We get a lot of questions about good brand story, especially from startups and young companies. In first establishing their businesses, many have not had the time to even consider brand story yet. Worse, they often assume a “brand” is just a logo and a web page—but they couldn’t be more wrong. Story is critical to growing your audiences and building on past success.
But truly successful storytelling takes insight, experience, research, and strong execution. If you’re struggling with finding your story, here are my four foundational pointers to get started.
1. Tell a Compelling Story!
I know, sounds obvious. Right? But you’d be surprised how few actually get this simple idea. Never use your brand story to just list general qualities of your product. Don’t bore people! If you offer a ton of adjectives about your wonderful brand, trust me, you will lose audience. Audiences today are too sophisticated for that—they’ve seen it all before.
Instead, focus on how your brand helps or changes people. Audiences must connect with your brand and come to understand how it will improve their lives. You may evoke emotions to do this, but you don’t have to. You may give people a good laugh, but you don’t have to do that either. Above all, what you must do is give them a compelling vision—something to aspire to. Inspirational storytelling is what works. Once you do that, you’ve got them hooked.
2. Be Ruthlessly Consistent
Stories are, at heart, about relationships. The relationship you’re building through storytelling will be compromised if you don’t maintain consistency in what you do. The core values of your brand are central to this, so don’t ever go back on those. Customers will feel as betrayed as a friend would if you suddenly disavowed your beliefs and abandoned ship.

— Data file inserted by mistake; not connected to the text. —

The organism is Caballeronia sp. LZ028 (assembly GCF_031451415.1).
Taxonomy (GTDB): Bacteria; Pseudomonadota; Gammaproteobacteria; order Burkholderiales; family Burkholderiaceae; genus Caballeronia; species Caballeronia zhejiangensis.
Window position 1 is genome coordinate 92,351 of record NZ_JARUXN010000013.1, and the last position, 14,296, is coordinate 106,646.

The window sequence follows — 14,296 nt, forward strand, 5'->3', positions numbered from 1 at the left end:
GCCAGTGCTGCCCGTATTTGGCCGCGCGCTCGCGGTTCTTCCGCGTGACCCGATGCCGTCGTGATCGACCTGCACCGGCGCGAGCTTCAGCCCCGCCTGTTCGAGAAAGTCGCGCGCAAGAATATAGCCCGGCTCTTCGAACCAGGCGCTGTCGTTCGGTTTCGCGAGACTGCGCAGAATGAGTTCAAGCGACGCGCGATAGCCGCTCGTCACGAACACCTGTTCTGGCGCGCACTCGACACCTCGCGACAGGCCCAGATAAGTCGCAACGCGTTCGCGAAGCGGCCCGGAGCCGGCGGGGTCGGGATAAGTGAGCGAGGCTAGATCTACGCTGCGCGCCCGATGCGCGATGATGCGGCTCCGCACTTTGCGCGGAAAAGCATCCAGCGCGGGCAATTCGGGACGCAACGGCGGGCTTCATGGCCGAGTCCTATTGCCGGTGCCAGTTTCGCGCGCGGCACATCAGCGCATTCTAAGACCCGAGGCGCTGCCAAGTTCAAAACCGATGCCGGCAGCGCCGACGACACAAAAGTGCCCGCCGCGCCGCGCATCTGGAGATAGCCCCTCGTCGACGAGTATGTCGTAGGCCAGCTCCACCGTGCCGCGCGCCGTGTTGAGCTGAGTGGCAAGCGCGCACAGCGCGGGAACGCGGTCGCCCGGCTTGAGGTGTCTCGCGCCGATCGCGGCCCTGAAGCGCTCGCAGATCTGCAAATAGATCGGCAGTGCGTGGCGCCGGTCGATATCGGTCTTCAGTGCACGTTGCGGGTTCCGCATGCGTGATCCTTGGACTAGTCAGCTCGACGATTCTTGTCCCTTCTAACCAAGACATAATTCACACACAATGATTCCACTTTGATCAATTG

Instead, make your core values the most prominent part of your brand. Keep your message consistent in all marketing channels—online, out-of-home, television, radio. This consistency is what turns ordinary customers into advocates, and also what turns “on the fence” audience members into buyers. The more consistently they hear from you, the more likely they are to finally engage.
3. Think Deeply About Audience
Who’s your target audience? Not just the demographic, but who are they really—age, work, background, preferences, status, interests, dreams. Once you know some of this, you can start to consider what motivates them.
This matters a lot. It takes time and research, and a lot of data analytics, to do it right. But in the end you’ll be glad to have some sense of exactly who you’re talking to you. It helps you to speak to them in the most effective way possible. But it takes time. You’ll have to A/B test and do some investigating to find out what works and what doesn’t—and you probably won’t get it right the first time, either. But if you don’t know who you’re speaking to, you’ll end up bending the ear of someone who just doesn’t care about your product.
4. Consider the How
Are you writing blogs? Designing a new website? Doing TV spots, radio? Maybe you want hardcopy collateral for some reason—flyers, pamphlets, mailers. Or perhaps all of it together?
You need to know how you’re speaking to your audience. It’s as important to get video content right as it is to get your website and published material right, for sure. But if one is more important than the other at one particular moment, ensure that you have adapted your story to that medium. This is a common problem! Especially with legacy companies who once felt they could just dump their thirty year-old brand story into modern-day social media. That doesn’t work!
The message, as they say, is in the medium. So consider how audiences will be consuming your brand story, and adjust or adapt your story for that platform.